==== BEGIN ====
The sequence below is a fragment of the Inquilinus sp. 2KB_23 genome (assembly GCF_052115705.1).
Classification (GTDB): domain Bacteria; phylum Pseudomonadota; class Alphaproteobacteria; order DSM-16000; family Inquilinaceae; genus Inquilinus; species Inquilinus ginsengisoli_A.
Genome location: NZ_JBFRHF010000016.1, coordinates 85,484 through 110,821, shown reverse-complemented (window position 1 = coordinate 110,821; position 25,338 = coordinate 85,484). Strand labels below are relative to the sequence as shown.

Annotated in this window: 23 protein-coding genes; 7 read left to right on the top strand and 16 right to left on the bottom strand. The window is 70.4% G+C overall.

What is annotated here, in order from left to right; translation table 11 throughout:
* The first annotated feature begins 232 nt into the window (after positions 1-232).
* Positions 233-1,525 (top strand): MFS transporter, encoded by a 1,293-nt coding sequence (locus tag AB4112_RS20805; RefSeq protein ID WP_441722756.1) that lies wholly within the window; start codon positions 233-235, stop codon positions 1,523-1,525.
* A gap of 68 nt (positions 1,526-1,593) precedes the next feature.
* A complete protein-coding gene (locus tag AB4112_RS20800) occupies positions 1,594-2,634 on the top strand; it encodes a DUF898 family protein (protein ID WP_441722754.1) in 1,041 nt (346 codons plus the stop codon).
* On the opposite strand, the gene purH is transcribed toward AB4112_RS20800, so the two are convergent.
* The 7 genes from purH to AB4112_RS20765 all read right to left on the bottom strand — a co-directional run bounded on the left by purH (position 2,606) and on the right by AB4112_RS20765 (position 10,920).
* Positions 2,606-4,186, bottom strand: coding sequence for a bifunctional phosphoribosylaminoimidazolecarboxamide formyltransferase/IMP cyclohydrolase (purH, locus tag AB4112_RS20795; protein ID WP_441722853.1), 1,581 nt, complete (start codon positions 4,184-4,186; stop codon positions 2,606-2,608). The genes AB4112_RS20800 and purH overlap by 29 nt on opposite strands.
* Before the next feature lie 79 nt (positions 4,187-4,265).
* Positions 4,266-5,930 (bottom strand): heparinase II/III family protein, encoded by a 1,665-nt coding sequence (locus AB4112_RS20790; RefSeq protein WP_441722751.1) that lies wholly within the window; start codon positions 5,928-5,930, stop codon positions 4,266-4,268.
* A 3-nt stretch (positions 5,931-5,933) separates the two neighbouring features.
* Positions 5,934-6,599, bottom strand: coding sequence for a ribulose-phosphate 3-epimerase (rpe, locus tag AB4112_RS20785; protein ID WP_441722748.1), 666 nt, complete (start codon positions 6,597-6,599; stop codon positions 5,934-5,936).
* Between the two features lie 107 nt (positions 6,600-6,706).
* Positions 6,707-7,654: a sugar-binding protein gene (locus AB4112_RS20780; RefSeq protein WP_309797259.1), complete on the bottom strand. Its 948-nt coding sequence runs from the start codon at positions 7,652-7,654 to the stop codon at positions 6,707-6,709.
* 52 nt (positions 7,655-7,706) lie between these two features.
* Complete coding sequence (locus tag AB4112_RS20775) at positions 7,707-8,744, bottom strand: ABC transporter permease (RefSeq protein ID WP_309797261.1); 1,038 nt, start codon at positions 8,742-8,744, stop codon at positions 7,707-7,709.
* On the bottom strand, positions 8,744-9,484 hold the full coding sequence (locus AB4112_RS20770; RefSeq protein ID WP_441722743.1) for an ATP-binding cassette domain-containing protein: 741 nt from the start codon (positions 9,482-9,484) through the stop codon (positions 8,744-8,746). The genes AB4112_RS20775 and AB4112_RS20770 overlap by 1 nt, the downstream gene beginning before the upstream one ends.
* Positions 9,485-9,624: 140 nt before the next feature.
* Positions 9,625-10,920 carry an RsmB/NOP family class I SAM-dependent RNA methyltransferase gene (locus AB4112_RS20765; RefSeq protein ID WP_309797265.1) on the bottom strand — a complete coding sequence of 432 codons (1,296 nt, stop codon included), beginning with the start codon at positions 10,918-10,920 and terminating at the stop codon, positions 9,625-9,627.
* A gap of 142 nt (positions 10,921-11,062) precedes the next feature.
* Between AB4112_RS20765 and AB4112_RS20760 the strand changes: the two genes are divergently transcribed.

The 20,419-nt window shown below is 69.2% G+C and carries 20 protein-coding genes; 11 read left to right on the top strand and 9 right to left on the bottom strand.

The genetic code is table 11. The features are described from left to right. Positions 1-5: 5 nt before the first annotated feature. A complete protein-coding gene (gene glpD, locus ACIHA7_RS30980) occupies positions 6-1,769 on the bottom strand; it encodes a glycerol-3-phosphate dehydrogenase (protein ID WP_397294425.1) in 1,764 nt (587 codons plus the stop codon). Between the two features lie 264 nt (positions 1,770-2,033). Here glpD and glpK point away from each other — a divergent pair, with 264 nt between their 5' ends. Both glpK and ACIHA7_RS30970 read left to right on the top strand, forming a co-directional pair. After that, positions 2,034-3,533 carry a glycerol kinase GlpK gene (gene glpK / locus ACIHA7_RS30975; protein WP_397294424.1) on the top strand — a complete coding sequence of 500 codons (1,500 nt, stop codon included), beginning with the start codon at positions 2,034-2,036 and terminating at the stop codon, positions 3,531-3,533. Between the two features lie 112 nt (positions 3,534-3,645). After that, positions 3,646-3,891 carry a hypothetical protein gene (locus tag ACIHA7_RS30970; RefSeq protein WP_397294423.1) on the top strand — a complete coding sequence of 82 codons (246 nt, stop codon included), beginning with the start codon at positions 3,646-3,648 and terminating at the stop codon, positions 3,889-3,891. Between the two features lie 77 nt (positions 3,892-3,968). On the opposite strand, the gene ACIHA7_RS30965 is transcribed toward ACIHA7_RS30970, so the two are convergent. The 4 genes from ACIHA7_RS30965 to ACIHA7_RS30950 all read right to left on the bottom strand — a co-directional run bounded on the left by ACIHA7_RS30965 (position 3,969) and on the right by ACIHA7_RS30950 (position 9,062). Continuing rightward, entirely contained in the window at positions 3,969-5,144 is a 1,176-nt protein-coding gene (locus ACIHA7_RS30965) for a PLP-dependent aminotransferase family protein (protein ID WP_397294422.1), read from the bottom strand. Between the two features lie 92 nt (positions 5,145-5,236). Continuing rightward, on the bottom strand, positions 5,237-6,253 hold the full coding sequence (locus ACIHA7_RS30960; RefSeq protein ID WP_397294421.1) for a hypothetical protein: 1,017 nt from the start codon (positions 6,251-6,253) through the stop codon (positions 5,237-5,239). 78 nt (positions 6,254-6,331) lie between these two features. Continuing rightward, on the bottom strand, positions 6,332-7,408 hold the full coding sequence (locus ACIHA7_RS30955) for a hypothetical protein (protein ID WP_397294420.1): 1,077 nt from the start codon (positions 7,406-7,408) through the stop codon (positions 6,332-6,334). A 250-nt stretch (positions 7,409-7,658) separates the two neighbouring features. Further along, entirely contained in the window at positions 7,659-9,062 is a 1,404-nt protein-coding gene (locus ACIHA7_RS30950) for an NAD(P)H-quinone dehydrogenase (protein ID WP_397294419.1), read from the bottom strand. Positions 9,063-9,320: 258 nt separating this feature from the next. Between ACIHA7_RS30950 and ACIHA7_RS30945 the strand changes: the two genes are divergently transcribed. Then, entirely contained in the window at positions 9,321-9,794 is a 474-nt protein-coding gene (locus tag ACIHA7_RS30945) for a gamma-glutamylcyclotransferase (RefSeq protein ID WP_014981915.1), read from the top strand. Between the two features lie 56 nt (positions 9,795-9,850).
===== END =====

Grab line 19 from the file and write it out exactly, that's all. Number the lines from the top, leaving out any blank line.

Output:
* 52 nt (positions 7,655-7,706) lie between these two features.